Michael was in Washington DC for a few days this past week.. He had to fly to Chicago for a connector flight to Washington. I don't fly. I don't even like it when people I know fly. So, to keep my mind off his flying escapades, Banjo and I had dinner together while he was in transit. We talked about where we should go for dinner. Indian? Thai? We both wanted a little food adventure. We chose Thai and ended up at a sweet little Thai restaurant that had lavender walls and white tablecloths. The lighting was very subdued. We started out with Fried Tofu and Mini Shrimp Straws, both served with a sweet Thai chile sauce. The Mini Shrimp Straws, served in a martini glass with finly julienned carrots and cucumbers, were great. Crunchy, shrimpy, and light. Very light. Almost like eating air. Banjo ordered the Green Curry Chicken becasue that's the bar she sets to measure Thai restaurants. Couldn't argue with that plan. I could critique and compare every hot & sour soup in this town. I go where the better soup is. In fact, that night, I would have normally ordered Tom Yum, Thai hot & sour soup, but we were on a food adventure. I ordered Talay Treasure; shrimp, calamari, and scallops in a spicy red chile sauce. Our dinners were delicious, but were missing that final fresh basil and sliced pepper finish. They needed that finish for the eye and for the tongue. We not only wanted and needed it, quite frankly, we expected it. Didn't happen.
The following night of Michael's three city flying tour, I wanted Thai again with all the missing elements from the night before. I thought, I could order carryout and embellish it myself. The more I thought about it, the more I obsessed about making it. Off to the asian market I went with a scribbled list of ingredients written in Chinese and Thai to correctly identify things. I. Was. In. Heaven. A kid in a candy store? I was giddy. Crazed. I was there for two hours looking and loading my basket. People were staring at me with my reading glasses and list.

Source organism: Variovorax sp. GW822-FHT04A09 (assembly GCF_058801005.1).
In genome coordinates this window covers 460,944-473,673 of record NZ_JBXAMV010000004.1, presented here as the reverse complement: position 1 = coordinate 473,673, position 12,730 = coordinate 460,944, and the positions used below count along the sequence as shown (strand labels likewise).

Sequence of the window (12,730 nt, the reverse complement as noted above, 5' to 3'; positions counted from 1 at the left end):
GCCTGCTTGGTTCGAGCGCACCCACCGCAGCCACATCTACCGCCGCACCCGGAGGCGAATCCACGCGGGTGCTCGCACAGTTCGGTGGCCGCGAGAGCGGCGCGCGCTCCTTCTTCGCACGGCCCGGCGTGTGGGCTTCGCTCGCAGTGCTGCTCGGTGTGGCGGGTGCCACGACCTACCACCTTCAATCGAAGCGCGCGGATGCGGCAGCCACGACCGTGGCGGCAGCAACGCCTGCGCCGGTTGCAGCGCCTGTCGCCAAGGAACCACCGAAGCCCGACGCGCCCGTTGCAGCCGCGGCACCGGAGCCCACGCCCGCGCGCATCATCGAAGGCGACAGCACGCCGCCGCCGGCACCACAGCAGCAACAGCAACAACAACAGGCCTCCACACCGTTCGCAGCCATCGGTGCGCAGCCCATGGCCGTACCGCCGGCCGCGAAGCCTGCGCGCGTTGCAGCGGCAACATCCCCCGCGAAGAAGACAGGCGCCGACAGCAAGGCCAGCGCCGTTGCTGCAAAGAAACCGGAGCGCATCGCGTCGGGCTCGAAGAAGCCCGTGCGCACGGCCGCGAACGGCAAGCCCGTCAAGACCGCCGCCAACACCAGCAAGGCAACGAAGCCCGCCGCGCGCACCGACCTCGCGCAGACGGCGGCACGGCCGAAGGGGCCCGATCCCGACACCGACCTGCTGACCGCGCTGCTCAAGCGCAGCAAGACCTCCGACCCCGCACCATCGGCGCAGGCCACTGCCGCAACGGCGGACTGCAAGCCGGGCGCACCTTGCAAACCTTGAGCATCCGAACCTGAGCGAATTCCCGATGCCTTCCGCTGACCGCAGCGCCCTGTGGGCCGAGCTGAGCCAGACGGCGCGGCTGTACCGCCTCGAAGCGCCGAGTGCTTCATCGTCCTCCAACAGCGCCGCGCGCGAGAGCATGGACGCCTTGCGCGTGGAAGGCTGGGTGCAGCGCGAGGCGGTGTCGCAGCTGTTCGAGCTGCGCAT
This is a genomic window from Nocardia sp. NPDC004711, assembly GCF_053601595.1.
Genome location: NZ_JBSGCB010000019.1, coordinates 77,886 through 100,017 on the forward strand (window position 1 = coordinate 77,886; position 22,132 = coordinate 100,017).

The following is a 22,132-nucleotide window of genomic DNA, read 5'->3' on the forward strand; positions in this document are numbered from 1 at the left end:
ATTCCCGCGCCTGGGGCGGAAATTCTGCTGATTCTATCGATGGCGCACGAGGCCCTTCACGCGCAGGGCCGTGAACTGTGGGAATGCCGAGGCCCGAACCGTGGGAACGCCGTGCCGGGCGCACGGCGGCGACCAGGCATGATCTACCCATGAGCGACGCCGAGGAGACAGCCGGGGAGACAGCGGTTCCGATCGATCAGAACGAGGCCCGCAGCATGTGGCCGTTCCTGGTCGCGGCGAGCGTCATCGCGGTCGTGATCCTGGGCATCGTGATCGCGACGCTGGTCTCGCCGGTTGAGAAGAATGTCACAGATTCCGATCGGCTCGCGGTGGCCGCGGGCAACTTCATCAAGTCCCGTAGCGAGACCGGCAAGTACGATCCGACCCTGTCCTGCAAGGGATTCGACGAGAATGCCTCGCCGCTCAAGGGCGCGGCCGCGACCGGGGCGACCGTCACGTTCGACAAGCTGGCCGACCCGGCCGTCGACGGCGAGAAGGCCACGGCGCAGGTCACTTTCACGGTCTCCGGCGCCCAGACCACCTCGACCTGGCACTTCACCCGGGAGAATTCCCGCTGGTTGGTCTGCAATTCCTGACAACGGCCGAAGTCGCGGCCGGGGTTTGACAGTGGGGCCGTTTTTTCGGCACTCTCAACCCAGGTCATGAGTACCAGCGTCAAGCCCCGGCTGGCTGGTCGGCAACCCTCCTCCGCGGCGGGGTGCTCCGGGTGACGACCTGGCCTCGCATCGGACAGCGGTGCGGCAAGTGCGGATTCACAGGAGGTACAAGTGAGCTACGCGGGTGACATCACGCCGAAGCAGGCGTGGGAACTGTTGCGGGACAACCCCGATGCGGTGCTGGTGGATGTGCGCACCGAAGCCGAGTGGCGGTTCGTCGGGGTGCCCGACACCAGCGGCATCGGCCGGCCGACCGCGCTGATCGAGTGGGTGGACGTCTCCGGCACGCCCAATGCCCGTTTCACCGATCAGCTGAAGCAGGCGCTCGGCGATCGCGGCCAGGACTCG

I came home with fresh galangal, ginger, lemongrass, Thai sweet basil, Thai eggplant, shallots, green onions, bird chilies, cilantro root, shrimp paste, and palm sugar. I also picked up a bag of asian fruit gummie stars.
I was going to make Jungle Curry, a very hot curry common to the northern countryside of Thailand.
I started with the red curry paste. I tossed 10 small red chilies, 3 dried chilies, a stalk of lemongrass(white part only), a one inch piece of galangal, lime zest, 5 garlic cloves, 4 shallots, 4 cilantro roots, 2 teaspoons of shrimp paste , and toasted ground coriander into a blender and whizzed it up.
I sauted coconut cream (not traditional for Jungle Curry) until it thickened and started to brown around the edges before adding the red curry paste and letting it simmer for ten minutes to cook out the raw tones and deepen in color. I poured in a cup of coconut milk and added quartered eggplant, mushrooms, halved roma tomatoes, Chinese purple eggplant,, and green peppercorns. When it thickened and came together, I added pan-seared beef filet tips to absorb and curry coat.
I plated it over leftover rice noodles and topped it with sliced orange and red bird chilies, thinly sliced green onions, and fresh Thai sweet basil leaves.
Jungle fever!! It was not a tame dish. It was fiery hot. The eggplants bitterness cut through the sweet foil of the coconut cream. The steak was perfectly cooked and provided brief respites from the fiery bites. The burning crunch of the fresh chiles exploded in my mouth sending popping pepper seeds everywhere. Wow! A very complex spice assault.
It was fantastic.
Michael would not have eaten it, but he was flying after all and eating Nuts On Clark Popcorn in flight.
Banjo might have liked it. It was properly garnished, but it wasn't green curry.
In one bowl of Jungle Curry, I found the elusive line between pleasure and pain.